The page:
Why do humans want animals to be like them?

Why do humans want animals to be like them?

Imagine this scenario: a woman wakes up naked in an abandoned building and eventually goes to the nearest dumpster to find something to cover herself with. But a pack of ferocious stray dogs get territorial and one chases the woman across the street, into a parking lot, where there’s a building, and sits outside the toilet that she manages to lock herself in. It stays there,...

Imagine this scenario: a woman wakes up naked in an abandoned building and eventually goes to the nearest dumpster to find something to cover herself with. But a pack of ferocious stray dogs get territorial and one chases the woman across the street, into a parking lot, where there’s a building, and sits outside the toilet that she manages to lock herself in. It stays there, growling, terrorising the woman.

This is one of the many ridiculous representations of animals in movies. ‘Aadai’, a Tamil movie starring actor Amala Paul, shows stray dogs to be vicious and vengeful, a common (and uneducated) theme used in the Indian film industry. Let’s face it — no dog, unless trained, is going to hunt you down like that. We need to give stray dogs some credit; they have better things to do than sit in front of a toilet, waiting for a nude woman to come out. Unless, of course, the dog is a symbolism for lecherous, rapey men…

In a desperate attempt to show animals on screen, Indian movie makers tend to portray them in problematic roles that range from cuddly pets with human traits to them being heroes, villains and even ghosts.

When’s the last time a dog chased you beyond its territory, with a vengeance that only humans can muster? It’s a dog’s natural instinct to protect its territory and barking is a way it expresses itself. Making the assumption that all stray dogs are ferocious, especially through a mass medium like cinema, is just wrong. A sense of fear of stray dogs is instilled in the minds of people as Indian breeds are always misinterpreted in Indian cinema.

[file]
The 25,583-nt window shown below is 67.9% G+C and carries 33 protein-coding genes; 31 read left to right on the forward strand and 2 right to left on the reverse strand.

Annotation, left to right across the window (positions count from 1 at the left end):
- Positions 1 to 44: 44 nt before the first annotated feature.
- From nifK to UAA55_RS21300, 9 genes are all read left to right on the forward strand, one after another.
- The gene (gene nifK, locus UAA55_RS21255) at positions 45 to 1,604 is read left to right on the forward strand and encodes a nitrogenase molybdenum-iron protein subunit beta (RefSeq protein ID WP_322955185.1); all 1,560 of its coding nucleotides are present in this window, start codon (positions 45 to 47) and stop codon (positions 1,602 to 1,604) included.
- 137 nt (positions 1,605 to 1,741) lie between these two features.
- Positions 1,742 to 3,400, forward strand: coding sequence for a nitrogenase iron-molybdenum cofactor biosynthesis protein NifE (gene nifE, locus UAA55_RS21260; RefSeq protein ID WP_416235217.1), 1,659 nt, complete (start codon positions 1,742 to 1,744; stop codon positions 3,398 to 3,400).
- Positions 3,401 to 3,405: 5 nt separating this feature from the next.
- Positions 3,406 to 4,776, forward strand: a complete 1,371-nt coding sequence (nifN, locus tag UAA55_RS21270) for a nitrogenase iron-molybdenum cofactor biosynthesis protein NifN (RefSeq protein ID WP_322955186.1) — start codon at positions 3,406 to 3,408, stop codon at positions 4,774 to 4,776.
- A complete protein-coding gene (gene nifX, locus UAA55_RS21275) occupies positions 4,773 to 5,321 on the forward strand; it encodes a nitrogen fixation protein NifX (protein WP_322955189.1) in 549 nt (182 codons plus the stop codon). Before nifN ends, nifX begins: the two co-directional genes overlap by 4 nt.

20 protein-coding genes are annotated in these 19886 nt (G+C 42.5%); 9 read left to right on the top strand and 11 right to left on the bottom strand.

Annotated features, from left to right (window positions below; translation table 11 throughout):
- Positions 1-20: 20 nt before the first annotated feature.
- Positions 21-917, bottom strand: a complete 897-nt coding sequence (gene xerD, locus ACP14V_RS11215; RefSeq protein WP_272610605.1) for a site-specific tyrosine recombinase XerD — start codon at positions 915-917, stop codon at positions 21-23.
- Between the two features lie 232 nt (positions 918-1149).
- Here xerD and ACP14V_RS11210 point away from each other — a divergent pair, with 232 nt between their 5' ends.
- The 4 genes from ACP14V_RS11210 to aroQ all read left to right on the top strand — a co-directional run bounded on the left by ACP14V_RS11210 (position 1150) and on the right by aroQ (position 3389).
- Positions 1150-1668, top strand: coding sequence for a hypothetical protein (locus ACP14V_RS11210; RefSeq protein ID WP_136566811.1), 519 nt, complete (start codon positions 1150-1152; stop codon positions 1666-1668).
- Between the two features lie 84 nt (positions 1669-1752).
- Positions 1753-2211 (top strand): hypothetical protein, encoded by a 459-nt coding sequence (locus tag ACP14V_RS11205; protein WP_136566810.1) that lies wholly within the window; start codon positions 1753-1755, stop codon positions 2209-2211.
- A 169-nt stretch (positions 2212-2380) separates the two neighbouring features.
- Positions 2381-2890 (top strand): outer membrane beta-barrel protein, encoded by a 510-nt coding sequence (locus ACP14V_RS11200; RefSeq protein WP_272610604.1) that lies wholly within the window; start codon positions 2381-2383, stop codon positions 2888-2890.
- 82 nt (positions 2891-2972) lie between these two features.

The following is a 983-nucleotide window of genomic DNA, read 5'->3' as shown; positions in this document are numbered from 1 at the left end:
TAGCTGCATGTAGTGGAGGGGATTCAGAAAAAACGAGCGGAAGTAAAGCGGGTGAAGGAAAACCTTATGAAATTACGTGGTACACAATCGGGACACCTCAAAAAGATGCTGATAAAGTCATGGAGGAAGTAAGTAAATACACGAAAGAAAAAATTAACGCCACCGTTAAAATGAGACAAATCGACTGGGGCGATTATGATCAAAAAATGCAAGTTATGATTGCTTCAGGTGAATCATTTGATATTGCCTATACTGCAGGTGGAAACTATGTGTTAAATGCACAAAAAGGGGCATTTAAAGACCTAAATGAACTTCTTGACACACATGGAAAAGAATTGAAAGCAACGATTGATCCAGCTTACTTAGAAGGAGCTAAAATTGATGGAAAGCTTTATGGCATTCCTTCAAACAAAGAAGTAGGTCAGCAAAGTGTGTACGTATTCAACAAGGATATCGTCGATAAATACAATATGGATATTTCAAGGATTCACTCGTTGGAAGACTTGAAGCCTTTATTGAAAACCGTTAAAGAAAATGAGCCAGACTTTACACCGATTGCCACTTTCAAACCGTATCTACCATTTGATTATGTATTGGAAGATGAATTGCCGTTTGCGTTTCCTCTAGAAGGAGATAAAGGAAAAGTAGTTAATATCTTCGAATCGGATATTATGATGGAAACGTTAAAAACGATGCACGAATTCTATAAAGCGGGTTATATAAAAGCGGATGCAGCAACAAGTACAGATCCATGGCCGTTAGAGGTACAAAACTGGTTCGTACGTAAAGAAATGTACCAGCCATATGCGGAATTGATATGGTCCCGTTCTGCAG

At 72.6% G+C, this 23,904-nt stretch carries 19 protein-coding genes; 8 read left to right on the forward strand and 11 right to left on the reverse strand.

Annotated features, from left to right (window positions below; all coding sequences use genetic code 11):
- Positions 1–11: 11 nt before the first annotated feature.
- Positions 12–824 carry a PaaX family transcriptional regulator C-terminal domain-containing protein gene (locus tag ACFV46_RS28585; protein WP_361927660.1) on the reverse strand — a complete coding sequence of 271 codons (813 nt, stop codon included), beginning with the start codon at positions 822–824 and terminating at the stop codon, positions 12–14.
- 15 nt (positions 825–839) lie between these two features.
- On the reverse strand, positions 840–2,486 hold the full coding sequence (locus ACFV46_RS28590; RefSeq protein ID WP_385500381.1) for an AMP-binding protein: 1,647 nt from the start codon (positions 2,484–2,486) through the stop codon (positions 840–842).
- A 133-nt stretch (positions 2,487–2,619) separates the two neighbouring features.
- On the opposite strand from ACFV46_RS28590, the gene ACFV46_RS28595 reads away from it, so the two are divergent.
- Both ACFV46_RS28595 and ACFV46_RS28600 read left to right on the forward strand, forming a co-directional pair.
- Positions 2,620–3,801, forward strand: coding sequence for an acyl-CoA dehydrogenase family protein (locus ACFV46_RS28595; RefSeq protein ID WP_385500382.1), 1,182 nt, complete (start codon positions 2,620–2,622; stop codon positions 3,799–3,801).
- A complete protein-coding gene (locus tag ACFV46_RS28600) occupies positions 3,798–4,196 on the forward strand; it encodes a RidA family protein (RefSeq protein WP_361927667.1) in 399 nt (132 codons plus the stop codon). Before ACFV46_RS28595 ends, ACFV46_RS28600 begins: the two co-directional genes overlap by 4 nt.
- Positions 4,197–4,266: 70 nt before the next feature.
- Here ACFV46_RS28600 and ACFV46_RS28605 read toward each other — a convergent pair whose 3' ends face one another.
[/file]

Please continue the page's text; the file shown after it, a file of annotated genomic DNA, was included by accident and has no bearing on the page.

Indian breeds are conveniently put under the term of ‘indie’ dogs and are most often used to portray stray dogs. ‘Pedigree’ dogs — largely breeds from the US and Europe – are your good dogs, the ones you keep at home, the ones you cuddle and love. Almost all the positive portrayal of dogs in Indian films is with ‘pedigree’ dogs — Labradors, Golden Retrievers, German Shepherds, Bulldogs, Pugs…

Sruti Nakul, a pet parent and social media influencer, says, “Indian movies portray pedigree dogs as those that should be kept at home and indie dogs are shown as aggressive, and barking and charging at people. Yes, stray dogs bark and run behind vehicles but that’s because they are treated badly. Vehicles try to run over them and people throw stones at them. If you stop your vehicle near the barking dog, it doesn’t do anything. Movies also show rottweilers and German shepherds as vicious but that’s untrue. It all depends on how you bring up a dog.”

Dogs are given human traits